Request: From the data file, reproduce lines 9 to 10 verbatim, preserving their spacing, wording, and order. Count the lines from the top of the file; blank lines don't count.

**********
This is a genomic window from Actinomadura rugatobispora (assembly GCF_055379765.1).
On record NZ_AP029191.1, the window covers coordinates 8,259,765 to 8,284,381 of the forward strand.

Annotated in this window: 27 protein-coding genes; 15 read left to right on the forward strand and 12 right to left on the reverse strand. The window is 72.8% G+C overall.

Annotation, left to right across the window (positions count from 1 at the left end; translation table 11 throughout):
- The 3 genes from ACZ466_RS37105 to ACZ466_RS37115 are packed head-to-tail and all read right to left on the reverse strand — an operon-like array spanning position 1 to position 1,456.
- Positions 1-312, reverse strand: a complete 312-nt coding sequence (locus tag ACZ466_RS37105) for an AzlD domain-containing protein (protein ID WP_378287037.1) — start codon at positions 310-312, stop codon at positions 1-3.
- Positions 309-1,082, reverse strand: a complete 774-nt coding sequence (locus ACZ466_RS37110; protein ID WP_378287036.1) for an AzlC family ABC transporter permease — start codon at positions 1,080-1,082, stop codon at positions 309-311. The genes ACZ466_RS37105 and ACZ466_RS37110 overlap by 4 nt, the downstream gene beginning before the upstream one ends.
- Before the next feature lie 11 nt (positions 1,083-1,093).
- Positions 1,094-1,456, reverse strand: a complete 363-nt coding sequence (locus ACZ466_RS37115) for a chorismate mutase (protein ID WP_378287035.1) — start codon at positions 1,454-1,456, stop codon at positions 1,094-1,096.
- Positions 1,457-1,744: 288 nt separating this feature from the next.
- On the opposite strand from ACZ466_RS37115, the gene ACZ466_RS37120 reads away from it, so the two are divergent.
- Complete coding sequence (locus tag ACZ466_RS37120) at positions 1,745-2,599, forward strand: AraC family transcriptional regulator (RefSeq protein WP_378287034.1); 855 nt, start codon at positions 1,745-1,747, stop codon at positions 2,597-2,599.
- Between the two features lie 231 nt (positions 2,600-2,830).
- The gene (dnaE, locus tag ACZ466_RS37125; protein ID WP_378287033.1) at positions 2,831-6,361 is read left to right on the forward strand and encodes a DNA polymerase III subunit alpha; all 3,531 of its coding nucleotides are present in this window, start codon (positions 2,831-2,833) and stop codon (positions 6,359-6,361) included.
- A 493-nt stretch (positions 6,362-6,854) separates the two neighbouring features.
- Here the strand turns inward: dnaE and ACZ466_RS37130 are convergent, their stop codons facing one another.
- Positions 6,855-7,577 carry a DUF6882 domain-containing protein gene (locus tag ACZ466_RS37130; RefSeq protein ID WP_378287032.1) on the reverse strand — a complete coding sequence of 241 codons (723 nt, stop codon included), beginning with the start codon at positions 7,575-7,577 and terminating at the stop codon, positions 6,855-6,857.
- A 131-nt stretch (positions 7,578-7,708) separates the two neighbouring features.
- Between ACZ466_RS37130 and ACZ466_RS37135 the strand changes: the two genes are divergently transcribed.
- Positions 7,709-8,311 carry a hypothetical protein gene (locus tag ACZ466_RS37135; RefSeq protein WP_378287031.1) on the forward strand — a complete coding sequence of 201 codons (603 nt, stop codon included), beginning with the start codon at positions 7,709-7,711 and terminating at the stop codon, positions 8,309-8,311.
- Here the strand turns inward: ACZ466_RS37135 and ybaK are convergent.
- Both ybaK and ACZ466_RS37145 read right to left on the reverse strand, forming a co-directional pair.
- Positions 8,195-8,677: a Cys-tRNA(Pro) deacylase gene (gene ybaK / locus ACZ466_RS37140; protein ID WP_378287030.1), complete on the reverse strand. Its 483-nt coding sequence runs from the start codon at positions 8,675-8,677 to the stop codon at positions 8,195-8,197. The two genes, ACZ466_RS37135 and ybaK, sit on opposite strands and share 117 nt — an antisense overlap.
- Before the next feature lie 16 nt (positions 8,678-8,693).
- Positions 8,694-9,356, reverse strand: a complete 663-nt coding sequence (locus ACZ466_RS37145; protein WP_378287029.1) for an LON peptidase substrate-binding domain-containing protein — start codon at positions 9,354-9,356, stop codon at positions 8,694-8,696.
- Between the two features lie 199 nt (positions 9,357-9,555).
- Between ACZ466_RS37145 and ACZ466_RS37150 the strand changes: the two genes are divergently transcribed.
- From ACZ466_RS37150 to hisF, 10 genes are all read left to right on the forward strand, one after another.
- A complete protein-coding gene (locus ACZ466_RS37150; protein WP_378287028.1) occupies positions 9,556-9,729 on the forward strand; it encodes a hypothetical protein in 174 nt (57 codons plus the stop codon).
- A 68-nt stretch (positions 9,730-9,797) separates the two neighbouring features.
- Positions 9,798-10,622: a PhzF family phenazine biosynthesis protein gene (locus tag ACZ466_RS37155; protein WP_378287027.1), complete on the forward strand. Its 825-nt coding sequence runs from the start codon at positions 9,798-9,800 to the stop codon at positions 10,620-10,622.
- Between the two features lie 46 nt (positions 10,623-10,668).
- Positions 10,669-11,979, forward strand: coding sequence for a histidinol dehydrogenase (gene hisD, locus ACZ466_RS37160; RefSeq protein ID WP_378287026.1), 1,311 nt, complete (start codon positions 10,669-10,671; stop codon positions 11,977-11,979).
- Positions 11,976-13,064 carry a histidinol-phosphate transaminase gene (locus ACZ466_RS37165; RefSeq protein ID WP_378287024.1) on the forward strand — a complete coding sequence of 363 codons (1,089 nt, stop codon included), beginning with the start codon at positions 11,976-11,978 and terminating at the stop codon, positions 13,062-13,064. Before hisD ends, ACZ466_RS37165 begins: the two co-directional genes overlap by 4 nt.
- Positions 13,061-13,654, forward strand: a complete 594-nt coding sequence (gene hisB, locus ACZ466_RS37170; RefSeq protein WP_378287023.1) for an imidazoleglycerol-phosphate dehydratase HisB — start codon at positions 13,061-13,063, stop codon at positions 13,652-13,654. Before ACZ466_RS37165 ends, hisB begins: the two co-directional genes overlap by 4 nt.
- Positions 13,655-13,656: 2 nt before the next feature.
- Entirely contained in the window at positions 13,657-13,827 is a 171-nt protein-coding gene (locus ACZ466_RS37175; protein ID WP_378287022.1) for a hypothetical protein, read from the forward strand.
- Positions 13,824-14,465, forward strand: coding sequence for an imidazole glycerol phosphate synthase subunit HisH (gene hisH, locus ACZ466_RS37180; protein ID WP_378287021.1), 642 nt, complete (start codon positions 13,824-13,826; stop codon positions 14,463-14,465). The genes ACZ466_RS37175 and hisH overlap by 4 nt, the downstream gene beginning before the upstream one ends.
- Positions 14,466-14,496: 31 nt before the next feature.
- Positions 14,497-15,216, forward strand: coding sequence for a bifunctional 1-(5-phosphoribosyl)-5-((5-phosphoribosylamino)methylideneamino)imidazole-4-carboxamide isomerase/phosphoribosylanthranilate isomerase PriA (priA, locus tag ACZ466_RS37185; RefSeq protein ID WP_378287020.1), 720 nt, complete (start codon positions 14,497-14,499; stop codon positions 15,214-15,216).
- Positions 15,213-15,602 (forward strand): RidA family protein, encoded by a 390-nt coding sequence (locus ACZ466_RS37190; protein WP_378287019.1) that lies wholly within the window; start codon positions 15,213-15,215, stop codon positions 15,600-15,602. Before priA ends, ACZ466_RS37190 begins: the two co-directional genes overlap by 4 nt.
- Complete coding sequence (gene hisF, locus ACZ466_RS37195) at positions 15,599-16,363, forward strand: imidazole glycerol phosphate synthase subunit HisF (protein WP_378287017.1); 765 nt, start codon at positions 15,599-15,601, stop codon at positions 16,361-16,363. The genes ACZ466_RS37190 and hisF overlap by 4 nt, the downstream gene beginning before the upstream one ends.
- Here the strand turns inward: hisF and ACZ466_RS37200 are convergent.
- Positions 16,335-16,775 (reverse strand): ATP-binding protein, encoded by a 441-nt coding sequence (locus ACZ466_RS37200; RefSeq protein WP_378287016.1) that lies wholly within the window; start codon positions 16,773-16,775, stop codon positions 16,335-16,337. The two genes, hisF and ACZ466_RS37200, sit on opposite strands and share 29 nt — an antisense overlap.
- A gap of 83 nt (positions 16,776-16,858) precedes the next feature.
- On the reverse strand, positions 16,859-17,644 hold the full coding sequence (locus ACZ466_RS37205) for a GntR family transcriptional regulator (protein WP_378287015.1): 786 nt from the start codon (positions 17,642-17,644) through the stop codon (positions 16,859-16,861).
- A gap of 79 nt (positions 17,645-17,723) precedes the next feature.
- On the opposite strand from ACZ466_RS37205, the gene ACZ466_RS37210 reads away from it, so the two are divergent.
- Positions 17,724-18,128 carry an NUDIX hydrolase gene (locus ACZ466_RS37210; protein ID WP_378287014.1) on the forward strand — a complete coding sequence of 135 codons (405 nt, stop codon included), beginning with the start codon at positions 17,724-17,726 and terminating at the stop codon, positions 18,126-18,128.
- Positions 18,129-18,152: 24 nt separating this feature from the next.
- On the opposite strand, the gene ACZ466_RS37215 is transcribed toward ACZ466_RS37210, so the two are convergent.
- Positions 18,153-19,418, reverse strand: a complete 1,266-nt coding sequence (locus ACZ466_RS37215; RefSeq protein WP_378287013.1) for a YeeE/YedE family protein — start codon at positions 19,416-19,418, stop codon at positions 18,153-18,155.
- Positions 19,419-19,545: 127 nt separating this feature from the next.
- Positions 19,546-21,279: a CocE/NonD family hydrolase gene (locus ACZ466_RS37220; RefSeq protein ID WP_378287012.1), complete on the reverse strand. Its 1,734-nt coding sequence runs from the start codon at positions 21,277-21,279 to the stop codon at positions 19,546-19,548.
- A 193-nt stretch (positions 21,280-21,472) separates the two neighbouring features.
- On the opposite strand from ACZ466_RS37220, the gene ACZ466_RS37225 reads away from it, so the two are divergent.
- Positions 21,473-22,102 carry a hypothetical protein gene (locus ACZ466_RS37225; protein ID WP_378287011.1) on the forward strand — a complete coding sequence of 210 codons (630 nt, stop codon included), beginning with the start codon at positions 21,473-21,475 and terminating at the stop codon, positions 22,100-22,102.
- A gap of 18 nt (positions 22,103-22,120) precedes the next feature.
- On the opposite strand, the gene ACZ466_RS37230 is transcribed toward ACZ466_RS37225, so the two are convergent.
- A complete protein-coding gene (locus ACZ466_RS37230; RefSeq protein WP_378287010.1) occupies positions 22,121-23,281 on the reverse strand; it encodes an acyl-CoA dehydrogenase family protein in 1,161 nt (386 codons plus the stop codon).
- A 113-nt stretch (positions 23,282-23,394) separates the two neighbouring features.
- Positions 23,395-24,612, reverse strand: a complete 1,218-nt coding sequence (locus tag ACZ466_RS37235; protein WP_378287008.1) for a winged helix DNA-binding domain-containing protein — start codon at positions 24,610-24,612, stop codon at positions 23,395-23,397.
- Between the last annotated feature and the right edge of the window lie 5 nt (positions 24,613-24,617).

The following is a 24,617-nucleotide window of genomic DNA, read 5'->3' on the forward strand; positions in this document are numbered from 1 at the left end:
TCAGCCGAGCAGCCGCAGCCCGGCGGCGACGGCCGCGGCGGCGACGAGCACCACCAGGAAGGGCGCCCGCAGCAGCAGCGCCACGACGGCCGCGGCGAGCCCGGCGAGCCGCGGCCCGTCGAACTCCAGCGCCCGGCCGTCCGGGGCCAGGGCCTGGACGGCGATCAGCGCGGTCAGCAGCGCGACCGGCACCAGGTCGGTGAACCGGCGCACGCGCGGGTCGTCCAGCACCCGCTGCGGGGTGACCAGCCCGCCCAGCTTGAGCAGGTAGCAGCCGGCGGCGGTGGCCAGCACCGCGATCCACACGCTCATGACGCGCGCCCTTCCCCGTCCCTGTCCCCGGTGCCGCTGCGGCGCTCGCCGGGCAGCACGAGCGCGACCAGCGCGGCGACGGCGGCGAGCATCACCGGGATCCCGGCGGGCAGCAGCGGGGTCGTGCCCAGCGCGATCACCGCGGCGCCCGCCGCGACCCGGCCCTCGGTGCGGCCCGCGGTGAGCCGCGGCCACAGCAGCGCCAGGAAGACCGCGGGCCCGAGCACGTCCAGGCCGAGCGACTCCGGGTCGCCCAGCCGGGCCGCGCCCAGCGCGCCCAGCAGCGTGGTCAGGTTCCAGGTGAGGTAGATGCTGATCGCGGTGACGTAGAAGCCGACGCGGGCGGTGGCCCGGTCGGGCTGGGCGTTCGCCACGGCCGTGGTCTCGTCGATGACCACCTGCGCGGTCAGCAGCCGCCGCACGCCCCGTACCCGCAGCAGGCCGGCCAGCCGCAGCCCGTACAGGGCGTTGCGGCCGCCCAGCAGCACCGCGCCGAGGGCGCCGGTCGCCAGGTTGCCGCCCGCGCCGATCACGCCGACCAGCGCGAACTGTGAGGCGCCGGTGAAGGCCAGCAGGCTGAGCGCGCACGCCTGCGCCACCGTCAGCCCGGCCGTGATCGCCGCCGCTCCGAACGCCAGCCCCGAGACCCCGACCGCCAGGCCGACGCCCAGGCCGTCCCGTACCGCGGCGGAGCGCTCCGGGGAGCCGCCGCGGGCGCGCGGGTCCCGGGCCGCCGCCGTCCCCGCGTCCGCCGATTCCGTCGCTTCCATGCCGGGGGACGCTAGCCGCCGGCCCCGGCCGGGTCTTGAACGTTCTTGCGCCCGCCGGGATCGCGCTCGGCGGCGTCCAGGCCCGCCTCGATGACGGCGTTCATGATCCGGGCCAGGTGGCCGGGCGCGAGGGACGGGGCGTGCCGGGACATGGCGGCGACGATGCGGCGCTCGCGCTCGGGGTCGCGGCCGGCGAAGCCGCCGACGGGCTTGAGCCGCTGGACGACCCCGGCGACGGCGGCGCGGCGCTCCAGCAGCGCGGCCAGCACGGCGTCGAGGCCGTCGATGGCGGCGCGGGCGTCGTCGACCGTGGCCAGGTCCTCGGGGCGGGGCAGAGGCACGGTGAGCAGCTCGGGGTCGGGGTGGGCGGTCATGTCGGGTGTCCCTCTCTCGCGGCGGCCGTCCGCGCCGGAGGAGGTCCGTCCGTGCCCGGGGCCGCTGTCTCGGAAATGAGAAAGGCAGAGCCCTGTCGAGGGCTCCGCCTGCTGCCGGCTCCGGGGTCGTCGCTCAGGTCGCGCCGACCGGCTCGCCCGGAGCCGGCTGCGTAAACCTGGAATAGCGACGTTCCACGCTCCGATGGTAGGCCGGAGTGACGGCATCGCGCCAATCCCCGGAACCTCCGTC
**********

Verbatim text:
- Positions 1,094-1,456, reverse strand: a complete 363-nt coding sequence (locus ACZ466_RS37115) for a chorismate mutase (protein ID WP_378287035.1) — start codon at positions 1,454-1,456, stop codon at positions 1,094-1,096.
- Positions 1,457-1,744: 288 nt separating this feature from the next.